Before we answer this question, let’s look at the SAT testing landscape:
1) In 2012, 1,664,479 students took the SAT, a 66% increase from 1986.
2) During the same period, 1,666,017 students took the ACT, a 128% increase from 1986.
3) According to a Princeton Review representative quoted by the New York Times, approximately 47% of students prep for or take both tests, but ACT test takers are slowly outnumbering SAT test takers.
4) According to the College Board, 47% of SAT test takers in 2013 scored below 1550, the benchmark score that increases the likelihood of finishing college in 5 years with a B minus average.
5) A report commissioned by the National Association for College Admission Counseling (NACAC) “suggests that average gains as a result of commercial test preparation are in the neighborhood of 30 points on the SAT and less than one point on the ACT, substantially lower than gains marketed by test preparation companies.” The same report “also indicates that some colleges and universities may make inappropriate distinctions among applications based on small differences in admission test scores, making even minimal test score gains potentially important in those decisions.”
6) According to some estimates, the SAT and ACT test prep market in the US is valued at between 500 million to a billion dollars and growing.
So the short answer to the question—Is the SAT an Accurate Predictor of College Success?–is yes, but only if your SAT score is greater than 1550, the benchmark score that increases the likelihood of finishing college within five years with a B minus average. As a company that spends lots of time doing in-house research to determine why some students ace the SAT or ACT and others—with otherwise similar skills—do not, we were initially excited to review the College Board’s latest report titled “2013 SAT Report on College & Career Readiness” which you can access here:
But our initial enthusiasm quickly dissipated as we looked at the larger picture. The results of the report are shocking, but not surprising to anyone who teaches in the K-12 or college/university context. High school teachers tell us that the focus on standardized testing in public schools is making it difficult for them to teach critical reading and thinking, composition, and research skills. College professors complain that first-year students are poorly prepared for their English and General Education classes, supporting the College Board’s findings, which show that “only 43 percent of SAT takers in the class of 2013 met the SAT College and Career Readiness Benchmark and that this percentage has remained virtually unchanged during the last five years.”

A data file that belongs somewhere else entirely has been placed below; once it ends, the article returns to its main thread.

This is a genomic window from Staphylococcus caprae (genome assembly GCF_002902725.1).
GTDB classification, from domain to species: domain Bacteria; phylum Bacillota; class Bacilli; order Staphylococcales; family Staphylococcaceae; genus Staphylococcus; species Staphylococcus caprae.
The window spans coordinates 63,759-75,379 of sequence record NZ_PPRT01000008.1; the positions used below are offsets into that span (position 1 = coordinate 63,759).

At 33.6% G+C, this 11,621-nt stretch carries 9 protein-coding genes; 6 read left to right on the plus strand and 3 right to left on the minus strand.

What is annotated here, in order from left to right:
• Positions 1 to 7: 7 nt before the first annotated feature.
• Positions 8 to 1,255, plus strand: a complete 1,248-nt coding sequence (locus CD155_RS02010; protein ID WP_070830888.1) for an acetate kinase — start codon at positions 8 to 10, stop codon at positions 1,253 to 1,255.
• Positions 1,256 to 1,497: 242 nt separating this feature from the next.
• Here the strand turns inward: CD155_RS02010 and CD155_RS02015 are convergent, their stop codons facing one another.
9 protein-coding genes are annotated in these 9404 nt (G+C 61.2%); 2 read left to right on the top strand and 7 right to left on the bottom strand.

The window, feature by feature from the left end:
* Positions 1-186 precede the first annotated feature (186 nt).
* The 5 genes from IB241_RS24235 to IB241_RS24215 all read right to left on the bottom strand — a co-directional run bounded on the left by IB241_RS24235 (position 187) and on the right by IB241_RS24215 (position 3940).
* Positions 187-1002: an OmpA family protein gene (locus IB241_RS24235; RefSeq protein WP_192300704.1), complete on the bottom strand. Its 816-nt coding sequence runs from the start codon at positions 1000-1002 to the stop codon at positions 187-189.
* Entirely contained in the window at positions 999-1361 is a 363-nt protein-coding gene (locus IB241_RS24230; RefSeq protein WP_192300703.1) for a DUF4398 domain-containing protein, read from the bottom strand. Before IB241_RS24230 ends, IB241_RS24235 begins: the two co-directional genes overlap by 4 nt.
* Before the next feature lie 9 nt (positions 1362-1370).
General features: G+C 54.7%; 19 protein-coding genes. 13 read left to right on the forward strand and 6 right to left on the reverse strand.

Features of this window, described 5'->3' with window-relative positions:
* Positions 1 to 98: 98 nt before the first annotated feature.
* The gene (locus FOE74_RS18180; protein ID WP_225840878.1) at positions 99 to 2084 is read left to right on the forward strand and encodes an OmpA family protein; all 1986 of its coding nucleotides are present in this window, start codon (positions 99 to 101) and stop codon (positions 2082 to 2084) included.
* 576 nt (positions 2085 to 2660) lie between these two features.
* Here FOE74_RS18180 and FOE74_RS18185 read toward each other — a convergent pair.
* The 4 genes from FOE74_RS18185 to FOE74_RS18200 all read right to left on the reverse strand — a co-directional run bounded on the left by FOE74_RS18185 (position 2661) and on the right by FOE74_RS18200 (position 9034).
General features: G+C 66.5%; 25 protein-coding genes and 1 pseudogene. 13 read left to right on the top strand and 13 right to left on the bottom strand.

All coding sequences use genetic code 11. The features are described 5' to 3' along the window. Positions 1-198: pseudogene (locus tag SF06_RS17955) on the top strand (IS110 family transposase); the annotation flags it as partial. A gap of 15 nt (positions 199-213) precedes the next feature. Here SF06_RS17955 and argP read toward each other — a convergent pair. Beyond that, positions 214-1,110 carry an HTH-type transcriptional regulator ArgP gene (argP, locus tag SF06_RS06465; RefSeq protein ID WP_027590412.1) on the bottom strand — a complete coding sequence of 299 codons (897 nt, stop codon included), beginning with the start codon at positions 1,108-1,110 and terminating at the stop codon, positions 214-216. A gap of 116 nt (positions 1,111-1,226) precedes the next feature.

So here’s our data analysis to bring out the complexity of the picture:
If 53% of the SAT test takers are scoring lower than College Board’s benchmark for college success, then approximately 880,000 students (out of 1,664,479) are not scoring at levels that demonstrate college readiness. In addition, if we assume that at least half the total SAT test takers enroll in test prep courses, then we ought to question the quality of the test prep since more than half the test takers score lower than the benchmark score, as is cited in the College Board report. No one reason can bring out the complexity of this lack of college preparedness. Research shows again and again that first-year students are more likely to feel intellectually and emotionally disoriented and anxious in college if they do not possess the skills necessary for college success. We also know that most of the SAT prep programs offer large-group or online classes, neither one of which can be said to substantially increase students’ scores.
What our own data suggests, and what we continue to hear from all our tutors—many of whom are also high school and college instructors—is that smaller classes or individual tutoring is much more effective than the one-size-fits-all model that is the primary method of choice for large commercial test-prep companies.
Admission into elite colleges has become a multi-billion dollar industry because parents have convinced themselves that where their kid goes to college will influence what kind of job he or she will get, and to a certain degree, they are right because the media certainly amplifies that assumption. According to an article in the New York Times, “There is also a real shift in the behavior of top high school students, with many more choosing to work toward impressive scores on both tests…At Harvard, the University of Virginia and the University of California, Los Angeles, about a quarter of applicants for last year’s freshman class submitted ACT as well as SAT scores.”
For now, here’s what we advise our clients because as a small company we possess the time, flexibility, and rigorous research to paint the evolving picture of college prep and admissions:
1) Your SAT or ACT score will continue to matter, so prep for it, because even a slight increase can improve your chances of admission to your school of choice.
2) Ask yourself how you learn best: individually, in a small-group setting, or a large class environment. There is anecdotal evidence that individual tutoring and small-group classes lead to the highest score improvements.
3) There is some evidence that excelling at both the SAT and ACT will make you a slightly more attractive candidate than someone who has taken only one of the tests.